[tabi] Fw: [Tektalkdiscussion] Fw: another side of the coin

  • From: "Lynn Evans" <evans-lynn@xxxxxxxxxxx>
  • To: <tabi@xxxxxxxxxxxxx>
  • Date: Thu, 28 Jan 2010 21:59:01 -0500

----- Original Message ----- 
From: Bob Acosta 
To: tektalk discussion 
Sent: Thursday, January 28, 2010 3:49 PM
Subject: [Tektalkdiscussion] Fw: another side of the coin

----- Original Message ----- 
From: Bob Acosta 
To: Bob Acosta 
Sent: Thursday, January 28, 2010 10:56 AM
Subject: another side of the coin

From paul Edwards:      Here is an article that appeared in the local paper in 
Daytona Beach Florida which is a lot closer to what most of us believe than the 
NY Times piece.

Daytona Beach News-Journal 1/27/2010 


High-tech advances can't entirely replace system 


DAYTONA BEACH - Two students sat across from a teacher in a darkened room. 

Their fingertips rolled confidently across the bumpy text of the books during 
the one-hour lesson. 

''I love languages, so this is my opportunity to learn another,'' said Berline 
Mercy, who lost her eyesight after surgery to remove a brain tumor last year. 
''It's the language of Braille.'' 

Mercy, a 30-year-old registered nurse, started learning how to read again last 
November at the Division of Blind Services on Dunn Avenue. 

Even with major technological advancements, Braille remains the foundation of 
communication for the blind, although some studies indicate the use of the 
traditional reading system is on the wane. 

Amy Williams, a blind Braille instructor at the Daytona Beach facility, said 
computers, voice activation and large print can make life easier, but it will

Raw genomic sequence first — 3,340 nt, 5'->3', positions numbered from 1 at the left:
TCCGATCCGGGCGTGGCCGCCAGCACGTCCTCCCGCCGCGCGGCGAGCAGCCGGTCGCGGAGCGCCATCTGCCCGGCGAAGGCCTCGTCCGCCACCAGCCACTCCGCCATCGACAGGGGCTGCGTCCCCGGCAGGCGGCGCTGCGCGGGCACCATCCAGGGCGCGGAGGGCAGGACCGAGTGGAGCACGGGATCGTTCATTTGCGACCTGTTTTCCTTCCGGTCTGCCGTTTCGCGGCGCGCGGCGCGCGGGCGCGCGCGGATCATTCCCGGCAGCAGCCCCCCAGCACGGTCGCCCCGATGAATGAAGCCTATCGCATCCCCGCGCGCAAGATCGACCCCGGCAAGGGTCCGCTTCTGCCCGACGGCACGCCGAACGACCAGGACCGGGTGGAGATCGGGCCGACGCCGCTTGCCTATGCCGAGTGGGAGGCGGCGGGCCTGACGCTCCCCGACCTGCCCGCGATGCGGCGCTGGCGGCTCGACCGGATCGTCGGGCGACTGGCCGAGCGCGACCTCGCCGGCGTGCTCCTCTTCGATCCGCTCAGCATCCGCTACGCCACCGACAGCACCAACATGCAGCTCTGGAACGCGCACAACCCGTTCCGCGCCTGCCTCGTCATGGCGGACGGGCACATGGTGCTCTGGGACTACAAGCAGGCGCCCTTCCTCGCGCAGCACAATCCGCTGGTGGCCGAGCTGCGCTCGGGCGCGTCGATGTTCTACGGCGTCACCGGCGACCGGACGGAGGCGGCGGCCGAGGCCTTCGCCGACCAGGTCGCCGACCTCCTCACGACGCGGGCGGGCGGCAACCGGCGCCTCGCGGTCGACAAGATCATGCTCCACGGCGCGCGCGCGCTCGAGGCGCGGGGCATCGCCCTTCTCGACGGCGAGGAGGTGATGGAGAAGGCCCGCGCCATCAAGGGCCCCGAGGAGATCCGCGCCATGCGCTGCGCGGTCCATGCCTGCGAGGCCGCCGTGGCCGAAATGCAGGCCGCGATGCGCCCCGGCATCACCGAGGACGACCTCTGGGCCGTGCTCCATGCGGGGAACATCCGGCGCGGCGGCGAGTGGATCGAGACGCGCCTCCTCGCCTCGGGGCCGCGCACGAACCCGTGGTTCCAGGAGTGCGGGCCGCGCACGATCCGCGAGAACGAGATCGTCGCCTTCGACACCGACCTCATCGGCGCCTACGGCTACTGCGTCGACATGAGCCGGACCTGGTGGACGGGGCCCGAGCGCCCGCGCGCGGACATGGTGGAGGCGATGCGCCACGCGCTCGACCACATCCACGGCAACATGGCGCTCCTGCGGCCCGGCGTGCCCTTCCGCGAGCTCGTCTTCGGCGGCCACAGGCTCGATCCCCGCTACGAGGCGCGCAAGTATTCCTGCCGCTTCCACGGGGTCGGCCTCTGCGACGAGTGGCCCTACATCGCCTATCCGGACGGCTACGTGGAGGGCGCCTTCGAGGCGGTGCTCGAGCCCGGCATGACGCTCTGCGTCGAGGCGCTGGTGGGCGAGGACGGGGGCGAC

not replace the dotted code invented by Louis Braille almost 200 years ago. 

''What happens when the computer dies for people who can see? You go back to 
pencil and paper,'' she said. ''When the computer goes out for us, it's 
Williams lost her eyesight 30 years ago and remains a ''visual learner'' - 
someone who finds it much easier to retain information by reading it on paper 
rather than hearing it on an audio disk or tape. 

''If you were a reader, your medium is Braille,'' she said. ''And with 
high-tech you can't read things like labels on cans of food to determine 
whether it's can of soup or peas.'' 

Without Braille, a home-cooked dinner often could turn into a ''mystery meal.'' 

But the National Federation of the Blind recently reported that only 10 percent 
of sightless people today read Braille, compared with about half in the 1950s. 
That doesn't bode well for employment. The organization reported that 80 
percent of blind workers with good jobs are proficient in Braille. 

Reasons attributed to the decline include advanced text-to-speech technology, 
less emphasis on teaching Braille to blind school¬children and the expense of 
producing Braille books. The American Printing House for the Blind in 2007 also 
reported that less than 10 percent of the nation's 58,000 sightless youngsters 
use Braille as their primary method to read, compared to with half in the 

''People talk about Braille dying and that it's outdated,'' said Ike Presley, 
national project manager for the American Foundation of the Blind, after a 
recent training session he held in Daytona Beach Shores. ''It's not going to be 
outdated until print is outdated.'' 

For the sighted world, Presley rhetorically asks: ''Would you be willing only 
to hear things?'' He said day-to-day living for a blind person still requires 
Braille. Just reading a business card, or checking a phone number or unusually 
spelled name, would otherwise be impossible out in public. 

''Braille allows a person to have a reading and writing medium for both